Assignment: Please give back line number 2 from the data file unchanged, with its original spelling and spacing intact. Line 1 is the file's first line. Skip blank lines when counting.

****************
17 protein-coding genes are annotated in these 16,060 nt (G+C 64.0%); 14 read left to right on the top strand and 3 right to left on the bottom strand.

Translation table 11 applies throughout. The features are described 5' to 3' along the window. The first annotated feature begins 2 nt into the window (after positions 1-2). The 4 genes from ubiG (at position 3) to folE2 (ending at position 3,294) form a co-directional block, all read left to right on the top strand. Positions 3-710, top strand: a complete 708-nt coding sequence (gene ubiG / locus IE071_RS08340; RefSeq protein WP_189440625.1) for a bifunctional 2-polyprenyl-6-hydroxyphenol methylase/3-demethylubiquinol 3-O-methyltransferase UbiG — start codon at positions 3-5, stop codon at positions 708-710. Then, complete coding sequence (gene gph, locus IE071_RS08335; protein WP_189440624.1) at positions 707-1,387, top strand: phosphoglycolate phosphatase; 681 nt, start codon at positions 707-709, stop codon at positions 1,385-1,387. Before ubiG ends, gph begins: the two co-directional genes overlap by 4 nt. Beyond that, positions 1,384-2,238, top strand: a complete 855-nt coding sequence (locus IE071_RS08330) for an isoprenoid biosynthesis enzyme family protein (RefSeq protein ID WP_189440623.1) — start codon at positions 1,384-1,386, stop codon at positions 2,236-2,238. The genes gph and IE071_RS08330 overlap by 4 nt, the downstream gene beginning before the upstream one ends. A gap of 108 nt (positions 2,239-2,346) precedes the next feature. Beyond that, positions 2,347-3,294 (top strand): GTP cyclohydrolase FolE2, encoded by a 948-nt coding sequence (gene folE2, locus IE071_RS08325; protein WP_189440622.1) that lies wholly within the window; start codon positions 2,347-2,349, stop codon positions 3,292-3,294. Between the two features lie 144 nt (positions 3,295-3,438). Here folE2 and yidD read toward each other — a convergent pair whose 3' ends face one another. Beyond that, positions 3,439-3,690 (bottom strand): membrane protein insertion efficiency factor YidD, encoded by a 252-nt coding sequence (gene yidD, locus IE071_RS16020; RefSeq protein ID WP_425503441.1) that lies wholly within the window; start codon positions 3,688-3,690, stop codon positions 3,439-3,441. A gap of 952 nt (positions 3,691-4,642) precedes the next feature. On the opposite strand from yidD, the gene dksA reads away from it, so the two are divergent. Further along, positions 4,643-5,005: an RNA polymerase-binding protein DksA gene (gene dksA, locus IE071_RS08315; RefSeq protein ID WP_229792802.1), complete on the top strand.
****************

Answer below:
Translation table 11 applies throughout. The features are described 5' to 3' along the window. The first annotated feature begins 2 nt into the window (after positions 1-2). The 4 genes from ubiG (at position 3) to folE2 (ending at position 3,294) form a co-directional block, all read left to right on the top strand. Positions 3-710, top strand: a complete 708-nt coding sequence (gene ubiG / locus IE071_RS08340; RefSeq protein WP_189440625.1) for a bifunctional 2-polyprenyl-6-hydroxyphenol methylase/3-demethylubiquinol 3-O-methyltransferase UbiG — start codon at positions 3-5, stop codon at positions 708-710. Then, complete coding sequence (gene gph, locus IE071_RS08335; protein WP_189440624.1) at positions 707-1,387, top strand: phosphoglycolate phosphatase; 681 nt, start codon at positions 707-709, stop codon at positions 1,385-1,387. Before ubiG ends, gph begins: the two co-directional genes overlap by 4 nt. Beyond that, positions 1,384-2,238, top strand: a complete 855-nt coding sequence (locus IE071_RS08330) for an isoprenoid biosynthesis enzyme family protein (RefSeq protein ID WP_189440623.1) — start codon at positions 1,384-1,386, stop codon at positions 2,236-2,238. The genes gph and IE071_RS08330 overlap by 4 nt, the downstream gene beginning before the upstream one ends. A gap of 108 nt (positions 2,239-2,346) precedes the next feature. Beyond that, positions 2,347-3,294 (top strand): GTP cyclohydrolase FolE2, encoded by a 948-nt coding sequence (gene folE2, locus IE071_RS08325; protein WP_189440622.1) that lies wholly within the window; start codon positions 2,347-2,349, stop codon positions 3,292-3,294. Between the two features lie 144 nt (positions 3,295-3,438). Here folE2 and yidD read toward each other — a convergent pair whose 3' ends face one another. Beyond that, positions 3,439-3,690 (bottom strand): membrane protein insertion efficiency factor YidD, encoded by a 252-nt coding sequence (gene yidD, locus IE071_RS16020; RefSeq protein ID WP_425503441.1) that lies wholly within the window; start codon positions 3,688-3,690, stop codon positions 3,439-3,441. A gap of 952 nt (positions 3,691-4,642) precedes the next feature. On the opposite strand from yidD, the gene dksA reads away from it, so the two are divergent. Further along, positions 4,643-5,005: an RNA polymerase-binding protein DksA gene (gene dksA, locus IE071_RS08315; RefSeq protein ID WP_229792802.1), complete on the top strand.